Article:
Monday, July 26, 2010

Repairing an Apple IPhone 2G that wont charge

I received an IPhone the other day that would not charge. My first thought was that the logic board was fried from a dodgy charger, since I had come across a similar problem before.
However, there was something different going on in this situation: Whenever the phone was turned on, the apple "i need to charge" (see pic) came up on the screen. When plugged into a charger, it said that it was charging. However, no matter how long it was left charging for, the battery only ever held a charge for a few seconds.
Two things could cause this. A dodgy battery that cannot hold a charge (unlikely, as that would be a very gradual problem: this iphone suddenly couldnt hold a charge) or two, the white wire that monitors the temperature of the battery to help it charge was broken, making the IPhone refuse to charge the battery. Sure enough, after opening it up, this was the problem. The white wire bad broken off the Comms board. I didnt have my trustly weller soldering iron with me at the time, so I set about soldering the wire back on with a cheap 10 dollar fire-starter iron. Of coarse, I got solder all over the pad and the shielding on the comms board. So, as I was feeling quite lazy, i tried to remove the excess solder from the shielding with a small wire snips.

Good Idea? ->Bad Idea.

The force of the snips had caused the white wire solder pad on the comms board to break off, leaving no where to solder the wire onto.I opened up my own IPhone to try and trace where the pad led to on the board to try and find a new pad that I could solder onto to no avail. After much cursing and swearing, I finally found some information on the net about the pad. As the board is multi-layered, the only place that the pad circuits seems to resurface is at the connecter between the comms board and the logic board. The bad point? The pitch of the connector was very small, and there was no redundancy, i.e normally manufacturers might carry the signal across a few of the connector pins that I could solder to, however, in this situation, there was only one. So I removed some of the shielding with my Dremmel tool, and with a careful hand, soldered some wire-wrap wire onto the pin. I did accidentally short one of the neighbouring pins to it with solder, but with careful use of a sharp Stanley blade, I separated them again. (I had tried solder braid to remove the solder short to no avail). So I powered up the IPhone, tried to charge it for a while, and was delighted to see that it was charging again.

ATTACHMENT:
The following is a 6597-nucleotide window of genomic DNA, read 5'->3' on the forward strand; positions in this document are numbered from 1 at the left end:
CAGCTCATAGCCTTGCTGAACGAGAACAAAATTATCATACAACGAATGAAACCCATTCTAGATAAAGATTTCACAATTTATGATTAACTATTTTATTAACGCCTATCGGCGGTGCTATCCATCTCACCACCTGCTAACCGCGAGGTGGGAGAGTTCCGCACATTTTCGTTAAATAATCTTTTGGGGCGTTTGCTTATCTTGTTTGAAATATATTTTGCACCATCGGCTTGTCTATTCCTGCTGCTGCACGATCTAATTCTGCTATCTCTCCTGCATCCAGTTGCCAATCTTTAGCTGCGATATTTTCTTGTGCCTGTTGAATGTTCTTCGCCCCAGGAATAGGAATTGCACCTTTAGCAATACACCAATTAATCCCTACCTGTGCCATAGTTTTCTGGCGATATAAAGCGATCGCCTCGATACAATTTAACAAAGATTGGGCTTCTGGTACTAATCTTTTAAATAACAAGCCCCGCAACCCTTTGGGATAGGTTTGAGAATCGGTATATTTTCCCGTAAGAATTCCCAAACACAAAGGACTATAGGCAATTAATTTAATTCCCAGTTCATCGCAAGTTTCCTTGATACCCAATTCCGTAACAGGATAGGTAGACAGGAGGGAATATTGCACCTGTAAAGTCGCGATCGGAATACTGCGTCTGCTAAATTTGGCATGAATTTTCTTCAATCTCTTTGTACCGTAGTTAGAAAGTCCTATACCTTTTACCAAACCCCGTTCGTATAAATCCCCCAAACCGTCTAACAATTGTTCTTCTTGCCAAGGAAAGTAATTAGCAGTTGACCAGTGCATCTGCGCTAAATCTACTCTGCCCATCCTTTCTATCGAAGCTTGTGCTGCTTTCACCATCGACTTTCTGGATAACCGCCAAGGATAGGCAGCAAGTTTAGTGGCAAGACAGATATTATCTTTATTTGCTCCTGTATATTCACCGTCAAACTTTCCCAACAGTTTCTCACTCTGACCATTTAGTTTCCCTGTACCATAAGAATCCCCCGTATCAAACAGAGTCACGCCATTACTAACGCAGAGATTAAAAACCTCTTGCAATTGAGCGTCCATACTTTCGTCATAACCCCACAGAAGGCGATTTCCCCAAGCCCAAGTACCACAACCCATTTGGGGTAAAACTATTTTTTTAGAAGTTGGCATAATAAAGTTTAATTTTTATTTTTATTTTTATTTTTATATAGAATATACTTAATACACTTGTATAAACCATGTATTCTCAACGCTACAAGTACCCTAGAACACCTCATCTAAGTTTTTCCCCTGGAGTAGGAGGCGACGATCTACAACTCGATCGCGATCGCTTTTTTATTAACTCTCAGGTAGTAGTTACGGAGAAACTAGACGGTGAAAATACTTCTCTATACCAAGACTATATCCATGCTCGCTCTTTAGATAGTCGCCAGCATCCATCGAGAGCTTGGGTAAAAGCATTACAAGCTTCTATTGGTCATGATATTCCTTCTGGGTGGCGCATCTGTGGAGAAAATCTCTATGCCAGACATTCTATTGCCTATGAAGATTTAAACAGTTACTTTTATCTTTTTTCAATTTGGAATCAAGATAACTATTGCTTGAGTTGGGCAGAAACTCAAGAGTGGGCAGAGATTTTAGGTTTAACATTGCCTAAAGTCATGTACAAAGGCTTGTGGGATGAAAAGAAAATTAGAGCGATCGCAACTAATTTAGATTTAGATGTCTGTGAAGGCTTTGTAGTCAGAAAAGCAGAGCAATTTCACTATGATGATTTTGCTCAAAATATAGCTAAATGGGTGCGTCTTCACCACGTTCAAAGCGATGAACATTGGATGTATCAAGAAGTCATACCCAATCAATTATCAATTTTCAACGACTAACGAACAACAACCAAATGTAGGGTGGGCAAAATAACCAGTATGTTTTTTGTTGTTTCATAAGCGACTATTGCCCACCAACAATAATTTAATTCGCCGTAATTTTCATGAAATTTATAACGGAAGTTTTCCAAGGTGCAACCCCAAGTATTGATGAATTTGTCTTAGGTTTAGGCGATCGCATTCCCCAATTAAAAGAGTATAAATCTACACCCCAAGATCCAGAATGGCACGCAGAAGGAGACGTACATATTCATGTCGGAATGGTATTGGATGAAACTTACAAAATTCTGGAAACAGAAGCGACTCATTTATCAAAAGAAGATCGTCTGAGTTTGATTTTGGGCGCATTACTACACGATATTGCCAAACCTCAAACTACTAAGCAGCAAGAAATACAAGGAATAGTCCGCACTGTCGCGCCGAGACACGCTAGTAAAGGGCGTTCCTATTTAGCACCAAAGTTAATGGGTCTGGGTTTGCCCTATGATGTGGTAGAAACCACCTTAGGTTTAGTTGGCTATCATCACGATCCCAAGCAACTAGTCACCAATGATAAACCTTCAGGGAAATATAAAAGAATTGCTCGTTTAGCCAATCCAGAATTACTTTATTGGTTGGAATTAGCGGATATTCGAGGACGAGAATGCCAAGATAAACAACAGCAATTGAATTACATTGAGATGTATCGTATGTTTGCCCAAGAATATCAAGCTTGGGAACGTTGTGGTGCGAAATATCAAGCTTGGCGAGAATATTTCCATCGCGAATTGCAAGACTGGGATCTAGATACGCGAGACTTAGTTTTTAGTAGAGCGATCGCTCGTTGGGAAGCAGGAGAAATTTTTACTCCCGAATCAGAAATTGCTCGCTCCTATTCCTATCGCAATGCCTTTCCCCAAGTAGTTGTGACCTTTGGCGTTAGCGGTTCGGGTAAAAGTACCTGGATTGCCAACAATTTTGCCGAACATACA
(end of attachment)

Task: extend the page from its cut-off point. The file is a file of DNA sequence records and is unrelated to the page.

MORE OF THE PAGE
White Pad circuit, secondary point

Apple Rant: Function follows Form?

In not an Apple fanboy per-say, but when I first tried the IPhone when it first came out, I was pretty impressed. Here was the first touch-screen phone that did not feel gimmicky, did not require a stupid stylus, looked....well, class, felt even nicer, and was really really easy to use. So when I spotted a 16Gb broken one on Ebay, I jumped at the chance to buy and repair it.

Unfortunately, as a Hardware Geek, there are one or two issues that I had with the phone. One is that the touchy-feely "real" glass on the screen is notorious at cracking when the phone is dropped. I have repaired about four phones where this happened, and in each situation, it wasnt even dropped from a large height. Secondly, the glass, touch digitiser, and LCD are glued together and cannot easily be seperated. This means that if one element breaks (i.e the glass), the whole expensive assembly has to be replaced. This was lazy hardware design by Steve Jobs and Jonathan Ive IMHO. Any portable device with a touch screen has a tough time at keeping dust from entering between the layers. The IPod touch had a robber bezel around the two layers to do just that. Nokia phones have a foam inlay to do the same. Why couldnt the IPhone be the same?
Thankfully, the later versions of the IPhone separated out the layers similiarly to the IPod Touch. However, Apple went back to old habits with the IPhone 4. This led to the much publicised "yellow spots" appearing on the screen caused by the glue not curing properly before being shipped. From all the hassle and complaints that Apple receive due to their glue addiction, you would assume that they would learn their lesson. Unfortunately, I think not. From the strain-relief gromits on their magsafe chargers that dont do any strain-relieving, to the notorious antenna issues of the IPhone 4, Apple will continue to give preference to design over hardware function. This is an Apple problem that will not go away any time soon.

Tuesday, July 20, 2010

Installing a SD card (MMC) on your Fonera Router